The Long Beach Island Historical Association hosted an antique and classic car rally last Saturday morning to commemorate the 100th anniversary of the opening of the first causeway bridge from the Mainland to LBI.
There was everything from Model A Fords to Corvettes in the procession that started at the Barnegat Light Museum and proceeded south to Beach Haven’s Bicentennial Park, across from the LBI Museum.
Diane Roy, registrar and trustee for the association, said they were very pleased with the turnout of approximately 30 vehicles. “These events are weather dependent, and we are lucky to have such a great day,” she said.
Gagnon, of Beach Haven, was there with a 1930 Model A that he and his father
had customized to look like a hybrid between a car and a boat.
“It’s all original parts under the hood and from the windshield forward,” he said. The father and son team then went to work installing an all new interior and dashboard and building a rear wooden body that looked like the bow of an old motor launch that could have come right out of the Great Gatsby era.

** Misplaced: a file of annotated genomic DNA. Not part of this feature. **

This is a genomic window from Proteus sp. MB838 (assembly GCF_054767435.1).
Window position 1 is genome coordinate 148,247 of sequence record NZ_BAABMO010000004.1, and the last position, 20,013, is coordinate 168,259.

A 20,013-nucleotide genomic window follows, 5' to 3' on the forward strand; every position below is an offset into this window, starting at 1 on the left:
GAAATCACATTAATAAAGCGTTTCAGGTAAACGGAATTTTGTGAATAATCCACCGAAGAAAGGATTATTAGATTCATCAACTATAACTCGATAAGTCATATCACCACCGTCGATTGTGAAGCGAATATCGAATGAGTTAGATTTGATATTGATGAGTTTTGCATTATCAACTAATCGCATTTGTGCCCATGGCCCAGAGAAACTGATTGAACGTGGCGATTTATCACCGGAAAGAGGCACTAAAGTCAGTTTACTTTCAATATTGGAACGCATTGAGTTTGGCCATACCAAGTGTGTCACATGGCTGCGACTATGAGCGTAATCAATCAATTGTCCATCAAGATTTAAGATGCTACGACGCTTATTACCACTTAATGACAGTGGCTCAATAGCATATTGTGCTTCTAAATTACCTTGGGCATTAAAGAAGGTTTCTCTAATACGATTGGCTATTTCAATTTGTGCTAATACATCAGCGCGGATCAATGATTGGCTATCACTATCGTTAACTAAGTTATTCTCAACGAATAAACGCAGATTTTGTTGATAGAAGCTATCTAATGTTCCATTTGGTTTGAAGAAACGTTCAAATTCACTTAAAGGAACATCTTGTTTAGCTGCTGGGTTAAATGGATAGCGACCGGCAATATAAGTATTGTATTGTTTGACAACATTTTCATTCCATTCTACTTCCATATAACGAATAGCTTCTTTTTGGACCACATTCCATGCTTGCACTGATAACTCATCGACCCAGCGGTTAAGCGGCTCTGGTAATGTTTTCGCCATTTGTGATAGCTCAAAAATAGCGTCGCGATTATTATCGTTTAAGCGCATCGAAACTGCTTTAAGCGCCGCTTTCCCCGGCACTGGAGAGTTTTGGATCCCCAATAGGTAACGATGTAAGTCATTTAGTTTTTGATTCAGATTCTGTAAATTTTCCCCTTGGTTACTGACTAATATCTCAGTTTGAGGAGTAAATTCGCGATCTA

Association President Ron Marr said when the original bridge was opened on June 20, 1914, 103 cars that had traveled over the then gravel roads to make the maiden crossing.
That event was also weather dependent, as a storm would have made it impossible. “The bridge was only about two feet above the bay during high tides,” he said.
The vehicles remained on display in Barnegat Light until 11 a.m. when they headed out for Beach Haven led by one of LBI’s Jolly Trolleys provided by the Southern Ocean County Chamber of Commerce.
trolley is for anyone that wants to come with us on the ride to Beach Haven for
the car show and presentation,” said Lori Pepenella, Destination Marketing
Director for the chamber.
“This event ties in perfectly with our year long 100th anniversary, since the LBI Board of Trade was instrumental in building the original causeway,” added Pepenella. The Board of Trade changed its name to the Chamber of Commerce in the 1980’s, she said.
The presentation given in the LBI Museum around 3 p.m. was on the original causeway and the island in that era and by local historian Jeanette Lloyd.